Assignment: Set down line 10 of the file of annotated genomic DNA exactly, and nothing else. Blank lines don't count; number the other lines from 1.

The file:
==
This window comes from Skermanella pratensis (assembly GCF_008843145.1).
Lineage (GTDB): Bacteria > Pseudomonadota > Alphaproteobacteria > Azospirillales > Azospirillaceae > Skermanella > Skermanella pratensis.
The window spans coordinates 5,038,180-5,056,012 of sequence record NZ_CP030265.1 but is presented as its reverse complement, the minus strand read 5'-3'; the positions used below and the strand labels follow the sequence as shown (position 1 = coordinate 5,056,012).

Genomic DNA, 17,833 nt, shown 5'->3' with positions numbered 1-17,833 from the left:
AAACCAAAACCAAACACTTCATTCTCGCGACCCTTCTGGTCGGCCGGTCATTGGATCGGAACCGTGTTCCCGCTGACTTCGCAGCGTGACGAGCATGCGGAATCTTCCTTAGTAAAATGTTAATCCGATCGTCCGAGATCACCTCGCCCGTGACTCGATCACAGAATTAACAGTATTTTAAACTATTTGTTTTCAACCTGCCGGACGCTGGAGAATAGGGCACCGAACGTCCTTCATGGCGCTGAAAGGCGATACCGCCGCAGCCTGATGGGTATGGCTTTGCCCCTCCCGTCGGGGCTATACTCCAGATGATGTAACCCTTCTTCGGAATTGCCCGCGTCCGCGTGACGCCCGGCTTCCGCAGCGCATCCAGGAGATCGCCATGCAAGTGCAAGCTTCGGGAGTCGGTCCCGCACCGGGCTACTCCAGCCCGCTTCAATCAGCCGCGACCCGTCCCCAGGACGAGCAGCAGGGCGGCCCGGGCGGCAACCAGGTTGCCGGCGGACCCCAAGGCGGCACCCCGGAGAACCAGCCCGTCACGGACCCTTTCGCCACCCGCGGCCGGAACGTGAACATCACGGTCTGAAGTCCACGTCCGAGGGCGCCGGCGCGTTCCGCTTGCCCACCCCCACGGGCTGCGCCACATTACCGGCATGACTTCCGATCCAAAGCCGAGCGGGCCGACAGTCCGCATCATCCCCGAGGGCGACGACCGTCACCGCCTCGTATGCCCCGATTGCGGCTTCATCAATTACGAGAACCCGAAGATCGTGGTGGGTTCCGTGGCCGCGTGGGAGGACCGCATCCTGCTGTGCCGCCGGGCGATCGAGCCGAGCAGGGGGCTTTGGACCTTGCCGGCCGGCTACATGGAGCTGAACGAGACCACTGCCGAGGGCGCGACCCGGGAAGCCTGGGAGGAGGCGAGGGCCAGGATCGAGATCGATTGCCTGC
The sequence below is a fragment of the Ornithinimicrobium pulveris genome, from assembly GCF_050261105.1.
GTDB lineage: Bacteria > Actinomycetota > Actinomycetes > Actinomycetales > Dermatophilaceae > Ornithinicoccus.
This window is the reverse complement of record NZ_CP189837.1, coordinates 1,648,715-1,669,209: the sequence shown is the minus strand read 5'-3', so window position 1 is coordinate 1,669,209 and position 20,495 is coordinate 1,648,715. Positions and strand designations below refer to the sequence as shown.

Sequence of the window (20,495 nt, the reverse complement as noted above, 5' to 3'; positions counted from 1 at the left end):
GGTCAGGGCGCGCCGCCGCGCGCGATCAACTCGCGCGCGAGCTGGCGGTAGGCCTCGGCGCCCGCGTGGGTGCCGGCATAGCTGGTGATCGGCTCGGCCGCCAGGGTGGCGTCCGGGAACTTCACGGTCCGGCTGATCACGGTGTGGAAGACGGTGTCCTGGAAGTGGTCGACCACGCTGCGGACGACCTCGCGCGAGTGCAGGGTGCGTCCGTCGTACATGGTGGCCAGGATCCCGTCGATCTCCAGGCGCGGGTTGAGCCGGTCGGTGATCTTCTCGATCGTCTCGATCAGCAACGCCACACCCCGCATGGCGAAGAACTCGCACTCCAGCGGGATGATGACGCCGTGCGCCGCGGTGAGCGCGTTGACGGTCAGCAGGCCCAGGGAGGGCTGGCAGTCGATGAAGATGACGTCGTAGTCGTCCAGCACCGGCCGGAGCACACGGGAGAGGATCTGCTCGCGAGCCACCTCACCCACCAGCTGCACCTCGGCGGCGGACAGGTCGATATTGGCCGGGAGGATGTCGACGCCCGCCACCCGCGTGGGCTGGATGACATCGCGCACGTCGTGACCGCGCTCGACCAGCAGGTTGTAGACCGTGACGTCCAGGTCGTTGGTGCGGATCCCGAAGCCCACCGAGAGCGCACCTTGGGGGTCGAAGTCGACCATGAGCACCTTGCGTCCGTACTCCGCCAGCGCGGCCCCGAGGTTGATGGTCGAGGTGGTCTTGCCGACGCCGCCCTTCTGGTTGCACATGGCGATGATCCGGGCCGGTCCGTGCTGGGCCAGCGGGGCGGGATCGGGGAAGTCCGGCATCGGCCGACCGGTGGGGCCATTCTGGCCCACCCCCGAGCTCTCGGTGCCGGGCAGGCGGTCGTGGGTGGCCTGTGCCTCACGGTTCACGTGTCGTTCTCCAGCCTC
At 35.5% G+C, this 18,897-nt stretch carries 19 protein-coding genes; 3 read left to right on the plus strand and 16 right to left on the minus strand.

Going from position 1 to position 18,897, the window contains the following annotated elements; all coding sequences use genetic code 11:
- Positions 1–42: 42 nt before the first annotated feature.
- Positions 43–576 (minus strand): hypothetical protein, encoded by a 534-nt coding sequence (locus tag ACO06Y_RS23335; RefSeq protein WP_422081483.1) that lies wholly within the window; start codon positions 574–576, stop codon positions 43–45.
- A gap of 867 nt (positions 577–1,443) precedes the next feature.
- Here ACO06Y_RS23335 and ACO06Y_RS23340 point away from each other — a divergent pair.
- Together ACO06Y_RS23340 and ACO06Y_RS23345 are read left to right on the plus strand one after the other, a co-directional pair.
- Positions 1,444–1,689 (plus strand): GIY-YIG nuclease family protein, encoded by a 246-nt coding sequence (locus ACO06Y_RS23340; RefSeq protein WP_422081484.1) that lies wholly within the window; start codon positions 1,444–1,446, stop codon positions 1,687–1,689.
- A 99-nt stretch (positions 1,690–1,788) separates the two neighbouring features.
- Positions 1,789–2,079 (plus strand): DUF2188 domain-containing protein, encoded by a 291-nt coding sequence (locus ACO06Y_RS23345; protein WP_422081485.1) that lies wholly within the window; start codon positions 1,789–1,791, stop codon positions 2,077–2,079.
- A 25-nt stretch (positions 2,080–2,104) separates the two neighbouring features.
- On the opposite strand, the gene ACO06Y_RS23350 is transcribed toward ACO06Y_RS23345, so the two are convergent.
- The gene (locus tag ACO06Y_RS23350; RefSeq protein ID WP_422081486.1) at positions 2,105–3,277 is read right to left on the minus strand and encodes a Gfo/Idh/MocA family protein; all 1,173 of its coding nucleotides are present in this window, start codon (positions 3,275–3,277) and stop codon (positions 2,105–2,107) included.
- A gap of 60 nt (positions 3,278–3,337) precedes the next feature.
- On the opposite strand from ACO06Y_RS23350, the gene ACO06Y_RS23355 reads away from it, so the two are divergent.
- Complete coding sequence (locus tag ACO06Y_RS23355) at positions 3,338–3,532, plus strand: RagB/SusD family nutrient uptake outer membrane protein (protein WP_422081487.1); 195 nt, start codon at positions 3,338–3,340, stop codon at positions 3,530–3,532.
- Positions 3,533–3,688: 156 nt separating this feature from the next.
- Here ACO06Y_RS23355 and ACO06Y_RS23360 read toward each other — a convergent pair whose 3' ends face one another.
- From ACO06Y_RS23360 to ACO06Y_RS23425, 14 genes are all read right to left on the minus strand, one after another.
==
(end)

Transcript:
GGTCAGGGCGCGCCGCCGCGCGCGATCAACTCGCGCGCGAGCTGGCGGTAGGCCTCGGCGCCCGCGTGGGTGCCGGCATAGCTGGTGATCGGCTCGGCCGCCAGGGTGGCGTCCGGGAACTTCACGGTCCGGCTGATCACGGTGTGGAAGACGGTGTCCTGGAAGTGGTCGACCACGCTGCGGACGACCTCGCGCGAGTGCAGGGTGCGTCCGTCGTACATGGTGGCCAGGATCCCGTCGATCTCCAGGCGCGGGTTGAGCCGGTCGGTGATCTTCTCGATCGTCTCGATCAGCAACGCCACACCCCGCATGGCGAAGAACTCGCACTCCAGCGGGATGATGACGCCGTGCGCCGCGGTGAGCGCGTTGACGGTCAGCAGGCCCAGGGAGGGCTGGCAGTCGATGAAGATGACGTCGTAGTCGTCCAGCACCGGCCGGAGCACACGGGAGAGGATCTGCTCGCGAGCCACCTCACCCACCAGCTGCACCTCGGCGGCGGACAGGTCGATATTGGCCGGGAGGATGTCGACGCCCGCCACCCGCGTGGGCTGGATGACATCGCGCACGTCGTGACCGCGCTCGACCAGCAGGTTGTAGACCGTGACGTCCAGGTCGTTGGTGCGGATCCCGAAGCCCACCGAGAGCGCACCTTGGGGGTCGAAGTCGACCATGAGCACCTTGCGTCCGTACTCCGCCAGCGCGGCCCCGAGGTTGATGGTCGAGGTGGTCTTGCCGACGCCGCCCTTCTGGTTGCACATGGCGATGATCCGGGCCGGTCCGTGCTGGGCCAGCGGGGCGGGATCGGGGAAGTCCGGCATCGGCCGACCGGTGGGGCCATTCTGGCCCACCCCCGAGCTCTCGGTGCCGGGCAGGCGGTCGTGGGTGGCCTGTGCCTCACGGTTCACGTGTCGTTCTCCAGCCTC